(2) Compressed Smooth Sparse Decomposition: An immediate challenge stemming from advancements in measurement technology is the handling of storage, transmission, and computation burdens associated with measurement signals. For instance, achieving real-time inspection of minute surface defects often requires the transmission and processing of large volumes of high-resolution images in real time. This considerable amount of high-resolution image data presents significant challenges not only for the speed of decomposition-based image processing algorithms but also for the storage and transmission of the data itself. To address this challenge, a fast and data-efficient method is developed for sparse anomaly detection in high-resolution images with a smooth background. This method, termed Compressed Smooth Sparse Decomposition (CSSD), is a one-step approach that integrates compressive image acquisition with decomposition-based image processing techniques. Theoretical properties regarding the feasibility of applying CSSD are thoroughly examined. Furthermore, the proposed framework is generalized to a tensor signal setting.


(3) Distributional-assumption-free robust learning: In scenarios involving complex signals like computed tomography (CT) scans of human organs or inspection images of manufacturing products with diverse surface patterns, simplistic statistical priors often prove insufficient. Current robust learning methods, which rely on those statistical priors such as low rank and smoothness to reconstruct normal signals and identify abnormal components, frequently fall short in such applications. The abundance of large-scale normal data in high-yield advanced manufacturing applications prompts the incorporation of learned priors into the robust learning framework, thereby modeling signals in a distributional-assumption-free manner. In this thesis, a set of distributional-assumption-free robust learning methods are developed and presented in two consecutive chapters: Part I: Patch Autoencoder Based Deep Image Decomposition (PAEDID) in Chapter 4, and Part II: Robust GAN inversion (RGI) methods in Chapter 5. In these chapters, clean background signals are modeled as deep priors learned from extensive datasets of clean images, encompassing normal product variations. Meanwhile, anomalies are modeled as sparse corruptions to these clean signals. The proposed methods seamlessly integrate robustness from a robust learning framework with the modeling capabilities of deep neural network learned priors, enabling the resolution of challenges that were previously daunting for either deep learning or statistical robust learning in isolation.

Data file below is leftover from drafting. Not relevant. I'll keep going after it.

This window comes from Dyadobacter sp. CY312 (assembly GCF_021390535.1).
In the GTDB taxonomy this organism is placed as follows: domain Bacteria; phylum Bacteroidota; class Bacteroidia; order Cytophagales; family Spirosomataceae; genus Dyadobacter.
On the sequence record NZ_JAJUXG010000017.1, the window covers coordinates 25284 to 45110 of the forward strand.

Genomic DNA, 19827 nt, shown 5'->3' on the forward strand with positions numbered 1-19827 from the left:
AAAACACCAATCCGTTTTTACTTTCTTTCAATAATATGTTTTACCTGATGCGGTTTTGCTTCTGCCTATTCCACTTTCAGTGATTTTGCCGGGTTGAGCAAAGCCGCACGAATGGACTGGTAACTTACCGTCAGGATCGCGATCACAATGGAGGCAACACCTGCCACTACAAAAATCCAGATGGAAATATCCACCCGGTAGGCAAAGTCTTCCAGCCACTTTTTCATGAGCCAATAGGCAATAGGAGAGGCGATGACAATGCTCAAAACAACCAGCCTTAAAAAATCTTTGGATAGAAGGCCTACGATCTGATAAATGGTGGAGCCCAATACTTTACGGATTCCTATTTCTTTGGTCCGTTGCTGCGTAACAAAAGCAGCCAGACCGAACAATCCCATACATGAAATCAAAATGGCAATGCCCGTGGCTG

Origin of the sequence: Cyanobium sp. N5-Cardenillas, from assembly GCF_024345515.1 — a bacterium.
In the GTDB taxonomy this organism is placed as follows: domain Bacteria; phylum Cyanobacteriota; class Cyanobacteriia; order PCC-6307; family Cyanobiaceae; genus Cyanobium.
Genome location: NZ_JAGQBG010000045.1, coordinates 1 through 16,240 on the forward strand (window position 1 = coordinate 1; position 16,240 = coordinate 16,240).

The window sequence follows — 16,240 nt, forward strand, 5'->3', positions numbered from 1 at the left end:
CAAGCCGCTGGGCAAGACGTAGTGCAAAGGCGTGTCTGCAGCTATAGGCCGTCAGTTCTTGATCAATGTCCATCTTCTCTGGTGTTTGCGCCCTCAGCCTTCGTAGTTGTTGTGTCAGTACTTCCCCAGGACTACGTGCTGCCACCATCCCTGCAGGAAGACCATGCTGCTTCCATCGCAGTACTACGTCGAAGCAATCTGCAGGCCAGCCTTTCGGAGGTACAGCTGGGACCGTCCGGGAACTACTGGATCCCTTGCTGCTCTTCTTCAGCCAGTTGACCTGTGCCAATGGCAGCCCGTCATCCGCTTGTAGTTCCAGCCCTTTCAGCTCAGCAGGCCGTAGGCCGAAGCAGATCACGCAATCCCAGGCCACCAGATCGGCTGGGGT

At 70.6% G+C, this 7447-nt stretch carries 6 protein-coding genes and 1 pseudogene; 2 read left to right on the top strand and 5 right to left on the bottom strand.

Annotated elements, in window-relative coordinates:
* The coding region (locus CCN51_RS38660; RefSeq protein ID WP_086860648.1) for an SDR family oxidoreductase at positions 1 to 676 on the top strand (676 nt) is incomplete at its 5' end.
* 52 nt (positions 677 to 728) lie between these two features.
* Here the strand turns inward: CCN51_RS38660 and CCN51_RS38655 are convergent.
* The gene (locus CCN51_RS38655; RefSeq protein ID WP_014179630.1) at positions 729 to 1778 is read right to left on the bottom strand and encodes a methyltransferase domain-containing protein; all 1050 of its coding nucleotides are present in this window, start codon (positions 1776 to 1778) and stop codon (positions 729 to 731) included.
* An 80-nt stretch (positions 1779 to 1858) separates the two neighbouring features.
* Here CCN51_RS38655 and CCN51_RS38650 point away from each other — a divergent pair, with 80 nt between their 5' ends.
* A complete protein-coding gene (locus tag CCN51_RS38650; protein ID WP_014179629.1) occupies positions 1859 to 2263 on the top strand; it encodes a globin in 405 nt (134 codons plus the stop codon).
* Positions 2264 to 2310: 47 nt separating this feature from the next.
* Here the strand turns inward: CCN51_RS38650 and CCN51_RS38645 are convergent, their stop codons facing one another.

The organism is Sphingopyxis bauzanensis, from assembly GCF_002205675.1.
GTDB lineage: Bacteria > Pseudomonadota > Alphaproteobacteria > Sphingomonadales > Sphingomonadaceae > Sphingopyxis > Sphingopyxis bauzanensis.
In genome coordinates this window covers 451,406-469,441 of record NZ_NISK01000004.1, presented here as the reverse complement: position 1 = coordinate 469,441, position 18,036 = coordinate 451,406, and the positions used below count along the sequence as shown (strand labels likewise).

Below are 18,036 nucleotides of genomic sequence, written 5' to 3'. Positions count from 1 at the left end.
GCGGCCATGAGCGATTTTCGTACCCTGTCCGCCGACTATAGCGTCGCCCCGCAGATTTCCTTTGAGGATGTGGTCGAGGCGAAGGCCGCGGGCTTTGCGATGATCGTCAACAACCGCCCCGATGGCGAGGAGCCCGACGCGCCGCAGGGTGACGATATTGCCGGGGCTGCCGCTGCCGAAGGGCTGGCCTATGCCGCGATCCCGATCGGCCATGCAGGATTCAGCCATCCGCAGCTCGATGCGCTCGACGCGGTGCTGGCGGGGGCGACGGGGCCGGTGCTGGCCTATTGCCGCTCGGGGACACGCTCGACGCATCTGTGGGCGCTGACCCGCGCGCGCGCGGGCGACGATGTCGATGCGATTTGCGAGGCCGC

• Workflow Status:Published
  • Created By:Tatianna Richardson
  • Created:04/16/2024
  • Modified By:Tatianna Richardson
  • Modified:04/16/2024



Target Audience